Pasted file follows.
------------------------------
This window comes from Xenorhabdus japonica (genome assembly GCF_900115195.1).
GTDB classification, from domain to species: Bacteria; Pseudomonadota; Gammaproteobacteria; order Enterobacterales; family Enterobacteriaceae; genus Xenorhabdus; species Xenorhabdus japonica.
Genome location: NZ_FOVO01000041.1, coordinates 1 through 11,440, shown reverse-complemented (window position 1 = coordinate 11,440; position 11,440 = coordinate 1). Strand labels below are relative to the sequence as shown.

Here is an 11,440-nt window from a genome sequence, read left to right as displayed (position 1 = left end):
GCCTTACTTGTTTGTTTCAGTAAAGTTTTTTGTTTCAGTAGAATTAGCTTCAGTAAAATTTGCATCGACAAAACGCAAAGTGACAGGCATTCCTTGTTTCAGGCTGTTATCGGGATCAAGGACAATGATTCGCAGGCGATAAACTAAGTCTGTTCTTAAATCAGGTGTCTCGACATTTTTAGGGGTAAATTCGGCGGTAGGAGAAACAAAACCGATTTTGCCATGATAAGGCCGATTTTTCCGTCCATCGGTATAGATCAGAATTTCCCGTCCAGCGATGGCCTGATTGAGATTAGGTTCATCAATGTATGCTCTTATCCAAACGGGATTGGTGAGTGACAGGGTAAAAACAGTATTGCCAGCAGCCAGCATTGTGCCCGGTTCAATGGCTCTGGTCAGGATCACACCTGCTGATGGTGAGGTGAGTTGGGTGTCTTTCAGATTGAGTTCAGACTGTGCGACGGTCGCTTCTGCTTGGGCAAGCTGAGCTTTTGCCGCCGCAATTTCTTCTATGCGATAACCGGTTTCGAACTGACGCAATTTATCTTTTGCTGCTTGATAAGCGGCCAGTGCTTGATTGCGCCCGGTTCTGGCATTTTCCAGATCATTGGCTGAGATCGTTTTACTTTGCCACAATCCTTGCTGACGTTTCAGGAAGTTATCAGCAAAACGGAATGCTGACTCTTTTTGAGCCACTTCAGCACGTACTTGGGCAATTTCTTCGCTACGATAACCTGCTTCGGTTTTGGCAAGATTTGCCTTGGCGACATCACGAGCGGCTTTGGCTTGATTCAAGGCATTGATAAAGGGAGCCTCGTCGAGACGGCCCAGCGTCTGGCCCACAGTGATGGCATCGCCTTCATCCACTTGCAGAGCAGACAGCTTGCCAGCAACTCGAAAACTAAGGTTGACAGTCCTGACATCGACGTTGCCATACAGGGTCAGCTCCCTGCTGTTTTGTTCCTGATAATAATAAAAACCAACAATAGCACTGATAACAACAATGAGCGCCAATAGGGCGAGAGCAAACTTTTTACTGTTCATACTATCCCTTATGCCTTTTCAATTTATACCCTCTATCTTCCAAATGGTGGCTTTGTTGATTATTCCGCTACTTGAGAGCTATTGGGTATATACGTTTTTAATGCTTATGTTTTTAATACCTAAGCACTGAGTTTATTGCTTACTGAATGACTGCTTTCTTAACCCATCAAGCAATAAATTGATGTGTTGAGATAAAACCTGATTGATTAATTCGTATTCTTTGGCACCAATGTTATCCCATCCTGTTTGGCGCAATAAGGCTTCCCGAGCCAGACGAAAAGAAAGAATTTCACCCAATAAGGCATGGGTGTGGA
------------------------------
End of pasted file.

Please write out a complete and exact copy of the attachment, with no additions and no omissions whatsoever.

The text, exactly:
This window comes from Xenorhabdus japonica (genome assembly GCF_900115195.1).
GTDB classification, from domain to species: Bacteria; Pseudomonadota; Gammaproteobacteria; order Enterobacterales; family Enterobacteriaceae; genus Xenorhabdus; species Xenorhabdus japonica.
Genome location: NZ_FOVO01000041.1, coordinates 1 through 11,440, shown reverse-complemented (window position 1 = coordinate 11,440; position 11,440 = coordinate 1). Strand labels below are relative to the sequence as shown.

Here is an 11,440-nt window from a genome sequence, read left to right as displayed (position 1 = left end):
GCCTTACTTGTTTGTTTCAGTAAAGTTTTTTGTTTCAGTAGAATTAGCTTCAGTAAAATTTGCATCGACAAAACGCAAAGTGACAGGCATTCCTTGTTTCAGGCTGTTATCGGGATCAAGGACAATGATTCGCAGGCGATAAACTAAGTCTGTTCTTAAATCAGGTGTCTCGACATTTTTAGGGGTAAATTCGGCGGTAGGAGAAACAAAACCGATTTTGCCATGATAAGGCCGATTTTTCCGTCCATCGGTATAGATCAGAATTTCCCGTCCAGCGATGGCCTGATTGAGATTAGGTTCATCAATGTATGCTCTTATCCAAACGGGATTGGTGAGTGACAGGGTAAAAACAGTATTGCCAGCAGCCAGCATTGTGCCCGGTTCAATGGCTCTGGTCAGGATCACACCTGCTGATGGTGAGGTGAGTTGGGTGTCTTTCAGATTGAGTTCAGACTGTGCGACGGTCGCTTCTGCTTGGGCAAGCTGAGCTTTTGCCGCCGCAATTTCTTCTATGCGATAACCGGTTTCGAACTGACGCAATTTATCTTTTGCTGCTTGATAAGCGGCCAGTGCTTGATTGCGCCCGGTTCTGGCATTTTCCAGATCATTGGCTGAGATCGTTTTACTTTGCCACAATCCTTGCTGACGTTTCAGGAAGTTATCAGCAAAACGGAATGCTGACTCTTTTTGAGCCACTTCAGCACGTACTTGGGCAATTTCTTCGCTACGATAACCTGCTTCGGTTTTGGCAAGATTTGCCTTGGCGACATCACGAGCGGCTTTGGCTTGATTCAAGGCATTGATAAAGGGAGCCTCGTCGAGACGGCCCAGCGTCTGGCCCACAGTGATGGCATCGCCTTCATCCACTTGCAGAGCAGACAGCTTGCCAGCAACTCGAAAACTAAGGTTGACAGTCCTGACATCGACGTTGCCATACAGGGTCAGCTCCCTGCTGTTTTGTTCCTGATAATAATAAAAACCAACAATAGCACTGATAACAACAATGAGCGCCAATAGGGCGAGAGCAAACTTTTTACTGTTCATACTATCCCTTATGCCTTTTCAATTTATACCCTCTATCTTCCAAATGGTGGCTTTGTTGATTATTCCGCTACTTGAGAGCTATTGGGTATATACGTTTTTAATGCTTATGTTTTTAATACCTAAGCACTGAGTTTATTGCTTACTGAATGACTGCTTTCTTAACCCATCAAGCAATAAATTGATGTGTTGAGATAAAACCTGATTGATTAATTCGTATTCTTTGGCACCAATGTTATCCCATCCTGTTTGGCGCAATAAGGCTTCCCGAGCCAGACGAAAAGAAAGAATTTCACCCAATAAGGCATGGGTGTGGA